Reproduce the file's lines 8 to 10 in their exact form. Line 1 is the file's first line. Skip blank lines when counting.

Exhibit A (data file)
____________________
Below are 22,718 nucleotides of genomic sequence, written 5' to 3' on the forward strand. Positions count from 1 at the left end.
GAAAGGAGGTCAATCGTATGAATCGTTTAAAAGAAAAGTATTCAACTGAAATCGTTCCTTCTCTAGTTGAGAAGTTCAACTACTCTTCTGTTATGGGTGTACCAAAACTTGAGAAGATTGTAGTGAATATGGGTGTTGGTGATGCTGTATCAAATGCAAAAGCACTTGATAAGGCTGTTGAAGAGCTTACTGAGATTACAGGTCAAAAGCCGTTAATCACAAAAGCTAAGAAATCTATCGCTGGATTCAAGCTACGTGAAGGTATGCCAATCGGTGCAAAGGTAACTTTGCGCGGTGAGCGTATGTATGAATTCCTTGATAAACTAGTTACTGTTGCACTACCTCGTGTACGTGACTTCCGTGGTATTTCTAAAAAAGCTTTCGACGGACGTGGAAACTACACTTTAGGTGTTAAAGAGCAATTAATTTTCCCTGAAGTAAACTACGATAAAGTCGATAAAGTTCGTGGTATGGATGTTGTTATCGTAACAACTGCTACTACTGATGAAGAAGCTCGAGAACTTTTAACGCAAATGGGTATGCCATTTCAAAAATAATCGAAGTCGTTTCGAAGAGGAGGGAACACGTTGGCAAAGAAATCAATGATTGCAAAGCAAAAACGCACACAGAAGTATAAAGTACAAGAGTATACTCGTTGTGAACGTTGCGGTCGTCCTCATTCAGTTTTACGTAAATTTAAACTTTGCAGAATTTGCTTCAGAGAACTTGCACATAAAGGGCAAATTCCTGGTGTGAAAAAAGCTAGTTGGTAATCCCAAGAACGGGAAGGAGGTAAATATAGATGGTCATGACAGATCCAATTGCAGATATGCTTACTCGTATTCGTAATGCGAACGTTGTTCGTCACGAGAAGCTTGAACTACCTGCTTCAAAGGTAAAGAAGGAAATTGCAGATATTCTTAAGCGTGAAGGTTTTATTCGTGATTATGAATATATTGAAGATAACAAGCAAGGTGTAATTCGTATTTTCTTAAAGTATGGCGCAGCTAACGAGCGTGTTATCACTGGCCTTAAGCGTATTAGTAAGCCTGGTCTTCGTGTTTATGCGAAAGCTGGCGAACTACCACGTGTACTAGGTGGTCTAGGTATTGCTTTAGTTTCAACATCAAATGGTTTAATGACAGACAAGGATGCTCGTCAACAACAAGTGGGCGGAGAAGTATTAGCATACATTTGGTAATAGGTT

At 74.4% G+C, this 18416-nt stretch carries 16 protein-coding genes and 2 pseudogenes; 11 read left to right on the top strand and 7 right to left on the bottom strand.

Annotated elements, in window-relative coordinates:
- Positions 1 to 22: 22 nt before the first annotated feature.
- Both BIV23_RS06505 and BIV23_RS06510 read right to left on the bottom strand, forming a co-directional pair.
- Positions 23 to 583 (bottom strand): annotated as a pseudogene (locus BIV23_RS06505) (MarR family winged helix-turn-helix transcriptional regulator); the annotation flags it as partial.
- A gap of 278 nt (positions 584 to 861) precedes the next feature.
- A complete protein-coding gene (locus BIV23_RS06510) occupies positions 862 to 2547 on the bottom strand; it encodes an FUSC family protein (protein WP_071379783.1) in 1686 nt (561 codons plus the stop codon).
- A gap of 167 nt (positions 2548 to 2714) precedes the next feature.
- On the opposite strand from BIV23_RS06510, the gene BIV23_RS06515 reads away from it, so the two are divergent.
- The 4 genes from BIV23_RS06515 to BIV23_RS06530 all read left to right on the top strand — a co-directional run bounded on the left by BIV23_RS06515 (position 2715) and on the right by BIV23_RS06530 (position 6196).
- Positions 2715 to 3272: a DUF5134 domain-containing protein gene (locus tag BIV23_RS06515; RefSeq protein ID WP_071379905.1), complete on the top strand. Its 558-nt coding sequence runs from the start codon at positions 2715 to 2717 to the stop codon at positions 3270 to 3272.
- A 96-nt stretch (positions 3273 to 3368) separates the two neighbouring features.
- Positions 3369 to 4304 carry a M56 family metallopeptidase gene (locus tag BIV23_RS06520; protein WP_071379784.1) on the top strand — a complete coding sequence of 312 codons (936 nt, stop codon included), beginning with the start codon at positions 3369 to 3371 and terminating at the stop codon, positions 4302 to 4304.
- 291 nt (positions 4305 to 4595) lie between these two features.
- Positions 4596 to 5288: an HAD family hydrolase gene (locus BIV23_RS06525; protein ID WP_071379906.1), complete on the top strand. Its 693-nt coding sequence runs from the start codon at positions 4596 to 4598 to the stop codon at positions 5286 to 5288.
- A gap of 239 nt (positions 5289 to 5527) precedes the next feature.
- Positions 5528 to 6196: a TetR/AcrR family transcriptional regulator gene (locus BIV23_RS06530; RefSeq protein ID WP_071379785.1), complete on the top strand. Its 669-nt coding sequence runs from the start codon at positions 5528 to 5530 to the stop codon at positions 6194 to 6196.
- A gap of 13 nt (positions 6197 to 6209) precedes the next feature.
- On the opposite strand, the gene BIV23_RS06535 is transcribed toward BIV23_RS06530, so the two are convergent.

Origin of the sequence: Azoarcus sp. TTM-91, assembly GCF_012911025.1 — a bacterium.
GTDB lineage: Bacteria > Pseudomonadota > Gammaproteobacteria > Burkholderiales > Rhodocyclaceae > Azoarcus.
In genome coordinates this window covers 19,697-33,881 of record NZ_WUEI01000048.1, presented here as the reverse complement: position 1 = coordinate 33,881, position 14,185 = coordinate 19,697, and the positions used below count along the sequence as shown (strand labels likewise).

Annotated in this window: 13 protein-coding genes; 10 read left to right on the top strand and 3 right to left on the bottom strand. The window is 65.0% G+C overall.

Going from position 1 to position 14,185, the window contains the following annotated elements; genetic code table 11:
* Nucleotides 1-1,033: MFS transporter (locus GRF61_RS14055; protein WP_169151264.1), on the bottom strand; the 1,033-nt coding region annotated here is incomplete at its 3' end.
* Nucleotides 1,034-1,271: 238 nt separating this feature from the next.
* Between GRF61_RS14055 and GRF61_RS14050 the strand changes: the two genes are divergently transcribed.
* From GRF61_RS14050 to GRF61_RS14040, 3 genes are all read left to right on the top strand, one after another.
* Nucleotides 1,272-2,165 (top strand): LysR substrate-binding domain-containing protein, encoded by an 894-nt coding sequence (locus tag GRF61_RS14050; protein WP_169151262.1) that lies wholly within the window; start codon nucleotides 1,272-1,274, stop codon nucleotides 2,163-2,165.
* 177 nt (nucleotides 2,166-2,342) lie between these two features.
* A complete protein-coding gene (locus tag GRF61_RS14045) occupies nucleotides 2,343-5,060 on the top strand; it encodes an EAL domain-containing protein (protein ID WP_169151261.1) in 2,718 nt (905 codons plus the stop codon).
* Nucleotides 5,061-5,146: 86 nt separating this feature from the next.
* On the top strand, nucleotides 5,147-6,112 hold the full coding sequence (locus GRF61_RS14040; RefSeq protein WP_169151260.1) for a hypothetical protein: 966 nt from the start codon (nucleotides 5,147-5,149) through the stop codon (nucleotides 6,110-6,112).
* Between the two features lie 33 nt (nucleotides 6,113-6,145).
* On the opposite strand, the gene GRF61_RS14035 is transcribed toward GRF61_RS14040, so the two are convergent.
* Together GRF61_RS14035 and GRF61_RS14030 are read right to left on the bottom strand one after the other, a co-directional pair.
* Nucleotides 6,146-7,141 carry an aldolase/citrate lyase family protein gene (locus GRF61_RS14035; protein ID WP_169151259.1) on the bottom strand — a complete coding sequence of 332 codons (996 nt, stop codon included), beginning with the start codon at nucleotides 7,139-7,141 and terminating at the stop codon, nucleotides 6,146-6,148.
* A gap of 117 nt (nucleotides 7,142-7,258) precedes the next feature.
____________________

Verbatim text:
- A gap of 278 nt (positions 584 to 861) precedes the next feature.
- A complete protein-coding gene (locus BIV23_RS06510) occupies positions 862 to 2547 on the bottom strand; it encodes an FUSC family protein (protein WP_071379783.1) in 1686 nt (561 codons plus the stop codon).
- A gap of 167 nt (positions 2548 to 2714) precedes the next feature.